SSL Evaluation for Oman Banks
We all know that any bank that offers online banking should anticipate its customers’ security concerns. I was disappointed to know that most of Oman local banks are not aware of their grades which could be a real threat to them and their clients. I am going to list some of them with recommendations on how to mitigate the issues, in case you belong to any of the listed entities please make sure you inform the security teams to take action. If they face difficulty please do not hesitate to contact us, this may sound simple to you but I am pretty sure it will lead to security breaches in the near future and its our national duty to enhance security.
Before we start please note that I have previously published a tutorial on how to solve SSL issues and obtain grade A+ you can find it here banking security specialist feel free to make use of it.
Overall rating scheme: (Latest test on 5-11-2016):
- Overall rating scheme:
- A+ (Excellent)
- A (Very good)
- A- (Good)
- B (Acceptable)
- C (Weak)
- T (Very weak)
- F (Fail).
All of the below tests results were obtained PUBLICLY from SSLLAB. The result are published on a well recognized security company Qualys all I did was explaining the problem and providing a solution for the sake of having secure online banking. Additionally I made sure that I have contacted all of the mentioned banks via phone, Twitter, Facebook and Email and informed them that they have a problem that has to be solved immediately.
- Some banks should consider using strong ciphers that supports Forward Secrecy.
- All banks should generate a new certificate with RSA 4096 bits key.
Important Note and DISCLAIMER:
The contents of this blog do not relate in any way to a specific incident. This blog is especially not suggesting or even providing an argument that the recent card skimming going on in Oman is related to one of the aforementioned banks.
The specific tests that were run and discussed on this blog are for only one area of security, which emphasizes the strength of connection security between the end user and the bank via a web browser.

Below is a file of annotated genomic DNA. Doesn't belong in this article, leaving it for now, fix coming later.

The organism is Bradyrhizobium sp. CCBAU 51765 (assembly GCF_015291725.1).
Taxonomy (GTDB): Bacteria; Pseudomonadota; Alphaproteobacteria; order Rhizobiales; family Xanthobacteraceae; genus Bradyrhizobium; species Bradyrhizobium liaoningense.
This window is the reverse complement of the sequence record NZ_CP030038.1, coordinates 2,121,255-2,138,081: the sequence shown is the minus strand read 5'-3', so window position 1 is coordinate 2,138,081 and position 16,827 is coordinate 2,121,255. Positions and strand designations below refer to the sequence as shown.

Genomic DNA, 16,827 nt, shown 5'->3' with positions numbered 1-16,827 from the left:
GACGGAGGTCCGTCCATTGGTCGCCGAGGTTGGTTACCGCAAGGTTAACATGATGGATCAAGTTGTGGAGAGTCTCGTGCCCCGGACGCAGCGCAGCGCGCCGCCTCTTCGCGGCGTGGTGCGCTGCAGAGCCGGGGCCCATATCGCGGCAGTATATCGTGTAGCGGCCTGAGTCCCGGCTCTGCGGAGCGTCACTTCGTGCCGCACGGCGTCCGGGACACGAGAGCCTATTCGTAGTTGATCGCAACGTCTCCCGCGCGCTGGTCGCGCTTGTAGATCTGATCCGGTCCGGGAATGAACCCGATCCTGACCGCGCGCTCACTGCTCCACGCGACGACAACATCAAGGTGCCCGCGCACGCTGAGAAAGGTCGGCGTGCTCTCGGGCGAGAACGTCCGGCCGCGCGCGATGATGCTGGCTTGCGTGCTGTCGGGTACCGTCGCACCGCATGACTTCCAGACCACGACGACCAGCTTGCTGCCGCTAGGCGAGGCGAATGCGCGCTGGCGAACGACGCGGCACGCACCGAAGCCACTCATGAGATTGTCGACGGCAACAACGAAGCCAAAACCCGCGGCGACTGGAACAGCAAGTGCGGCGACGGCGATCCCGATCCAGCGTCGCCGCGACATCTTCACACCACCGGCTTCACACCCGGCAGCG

While some banks may not have ranked as strong as I had hoped on this test (a test that any person may perform themselves because it is publicly accessible), banks that rank lower on this test may rank higher on other tests. Banks can be very strong in other aspects of their security and their security as a whole cannot be determined based on a single test. Additionally, to test other aspects of security prior authorization by a specific bank is required, which this blog and the average person do not have.
Eagle Eye Digital Solutions – SSL Status:
As we have seen most of them fail to meet the security standards for SSL which drives the online banking. I believe that banks should always make sure that they maintain grade A+ as explained here.
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There are many reasons why a certificate may not be trusted. The exact problem is indicated on the report card in bright red. The problems fall into three categories:
Unknown Certificate Authority
1. Invalid certificate
A certificate is invalid if:
It is used before its activation date
It is used after its expiry date
Certificate hostnames don’t match the site hostname
It has been revoked
2. Invalid configuration
In some cases, the certificate chain does not contain all the necessary certificates to connect the web server certificate to one of the root certificates in our trust store. Less commonly, one of the certificates in the chain (other than the web server certificate) will have expired, and that invalidates the entire chain.
3. Unknown Certificate Authority
In order for trust to be established, we must have the root certificate of the signing Certificate Authority in our trust store. SSL Labs does not maintain its own trust store; instead we use the store maintained by Mozilla.
If we mark a web site as not trusted, that means that the average web user’s browser will not trust it either. For certain special groups of users, such web sites can still be secure. For example, if you can securely verify that a self-signed web site is operated by a person you trust, then you can trust that self-signed web site too. Or, if you work for an organisation that manages its own trust, and you have their own root certificate already embedded in your browser. Such special cases do not work for the general public, however, and this is what we indicate on our report card.
4. Interoperability issues
In some rare cases trust cannot be established because of interoperability issues between our code and the code or configuration running on the server. We manually review such cases, but if you encounter such an issue please feel free to contact us. Such problems are very difficult to troubleshoot and you may be able to provide us with information that might help us determine the root cause.